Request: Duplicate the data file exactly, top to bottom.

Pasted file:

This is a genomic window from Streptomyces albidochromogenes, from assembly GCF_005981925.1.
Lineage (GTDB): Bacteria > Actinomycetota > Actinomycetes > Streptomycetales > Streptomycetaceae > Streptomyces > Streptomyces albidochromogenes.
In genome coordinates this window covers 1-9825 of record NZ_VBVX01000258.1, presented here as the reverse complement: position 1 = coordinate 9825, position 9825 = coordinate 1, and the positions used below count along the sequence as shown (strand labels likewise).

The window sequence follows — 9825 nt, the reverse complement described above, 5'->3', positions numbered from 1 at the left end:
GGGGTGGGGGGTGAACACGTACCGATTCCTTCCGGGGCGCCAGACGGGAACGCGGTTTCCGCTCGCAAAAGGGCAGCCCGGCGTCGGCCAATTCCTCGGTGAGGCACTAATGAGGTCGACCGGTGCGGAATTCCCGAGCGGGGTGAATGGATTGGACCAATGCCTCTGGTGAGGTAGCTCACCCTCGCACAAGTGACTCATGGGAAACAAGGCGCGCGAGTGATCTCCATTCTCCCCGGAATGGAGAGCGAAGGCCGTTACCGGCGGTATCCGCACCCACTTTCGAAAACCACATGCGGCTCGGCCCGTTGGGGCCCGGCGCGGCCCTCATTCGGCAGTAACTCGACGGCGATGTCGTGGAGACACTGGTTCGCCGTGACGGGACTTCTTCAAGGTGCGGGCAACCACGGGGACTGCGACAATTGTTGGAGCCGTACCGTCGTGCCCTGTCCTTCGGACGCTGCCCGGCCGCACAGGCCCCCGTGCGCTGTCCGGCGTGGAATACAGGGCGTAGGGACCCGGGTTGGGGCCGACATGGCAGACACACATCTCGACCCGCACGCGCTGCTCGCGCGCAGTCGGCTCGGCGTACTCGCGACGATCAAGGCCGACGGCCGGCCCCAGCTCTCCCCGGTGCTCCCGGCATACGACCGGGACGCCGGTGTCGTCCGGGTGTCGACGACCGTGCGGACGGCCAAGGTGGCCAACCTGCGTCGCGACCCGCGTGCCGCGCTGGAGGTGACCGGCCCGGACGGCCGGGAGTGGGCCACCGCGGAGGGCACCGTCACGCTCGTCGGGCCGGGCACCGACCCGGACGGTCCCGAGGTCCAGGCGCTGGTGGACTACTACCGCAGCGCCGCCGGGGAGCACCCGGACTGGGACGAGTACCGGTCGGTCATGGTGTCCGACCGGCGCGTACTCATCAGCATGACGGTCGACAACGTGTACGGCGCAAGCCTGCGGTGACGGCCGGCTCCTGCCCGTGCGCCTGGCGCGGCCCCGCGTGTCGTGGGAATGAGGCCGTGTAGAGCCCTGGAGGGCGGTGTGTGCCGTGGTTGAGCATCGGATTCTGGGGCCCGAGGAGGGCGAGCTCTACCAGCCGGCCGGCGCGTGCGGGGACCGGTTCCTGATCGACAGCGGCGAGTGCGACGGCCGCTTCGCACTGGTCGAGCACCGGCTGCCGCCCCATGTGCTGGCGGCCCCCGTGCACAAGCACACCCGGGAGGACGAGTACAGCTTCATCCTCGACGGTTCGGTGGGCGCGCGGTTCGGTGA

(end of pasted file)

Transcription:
This is a genomic window from Streptomyces albidochromogenes, from assembly GCF_005981925.1.
Lineage (GTDB): Bacteria > Actinomycetota > Actinomycetes > Streptomycetales > Streptomycetaceae > Streptomyces > Streptomyces albidochromogenes.
In genome coordinates this window covers 1-9825 of record NZ_VBVX01000258.1, presented here as the reverse complement: position 1 = coordinate 9825, position 9825 = coordinate 1, and the positions used below count along the sequence as shown (strand labels likewise).

The window sequence follows — 9825 nt, the reverse complement described above, 5'->3', positions numbered from 1 at the left end:
GGGGTGGGGGGTGAACACGTACCGATTCCTTCCGGGGCGCCAGACGGGAACGCGGTTTCCGCTCGCAAAAGGGCAGCCCGGCGTCGGCCAATTCCTCGGTGAGGCACTAATGAGGTCGACCGGTGCGGAATTCCCGAGCGGGGTGAATGGATTGGACCAATGCCTCTGGTGAGGTAGCTCACCCTCGCACAAGTGACTCATGGGAAACAAGGCGCGCGAGTGATCTCCATTCTCCCCGGAATGGAGAGCGAAGGCCGTTACCGGCGGTATCCGCACCCACTTTCGAAAACCACATGCGGCTCGGCCCGTTGGGGCCCGGCGCGGCCCTCATTCGGCAGTAACTCGACGGCGATGTCGTGGAGACACTGGTTCGCCGTGACGGGACTTCTTCAAGGTGCGGGCAACCACGGGGACTGCGACAATTGTTGGAGCCGTACCGTCGTGCCCTGTCCTTCGGACGCTGCCCGGCCGCACAGGCCCCCGTGCGCTGTCCGGCGTGGAATACAGGGCGTAGGGACCCGGGTTGGGGCCGACATGGCAGACACACATCTCGACCCGCACGCGCTGCTCGCGCGCAGTCGGCTCGGCGTACTCGCGACGATCAAGGCCGACGGCCGGCCCCAGCTCTCCCCGGTGCTCCCGGCATACGACCGGGACGCCGGTGTCGTCCGGGTGTCGACGACCGTGCGGACGGCCAAGGTGGCCAACCTGCGTCGCGACCCGCGTGCCGCGCTGGAGGTGACCGGCCCGGACGGCCGGGAGTGGGCCACCGCGGAGGGCACCGTCACGCTCGTCGGGCCGGGCACCGACCCGGACGGTCCCGAGGTCCAGGCGCTGGTGGACTACTACCGCAGCGCCGCCGGGGAGCACCCGGACTGGGACGAGTACCGGTCGGTCATGGTGTCCGACCGGCGCGTACTCATCAGCATGACGGTCGACAACGTGTACGGCGCAAGCCTGCGGTGACGGCCGGCTCCTGCCCGTGCGCCTGGCGCGGCCCCGCGTGTCGTGGGAATGAGGCCGTGTAGAGCCCTGGAGGGCGGTGTGTGCCGTGGTTGAGCATCGGATTCTGGGGCCCGAGGAGGGCGAGCTCTACCAGCCGGCCGGCGCGTGCGGGGACCGGTTCCTGATCGACAGCGGCGAGTGCGACGGCCGCTTCGCACTGGTCGAGCACCGGCTGCCGCCCCATGTGCTGGCGGCCCCCGTGCACAAGCACACCCGGGAGGACGAGTACAGCTTCATCCTCGACGGTTCGGTGGGCGCGCGGTTCGGTGA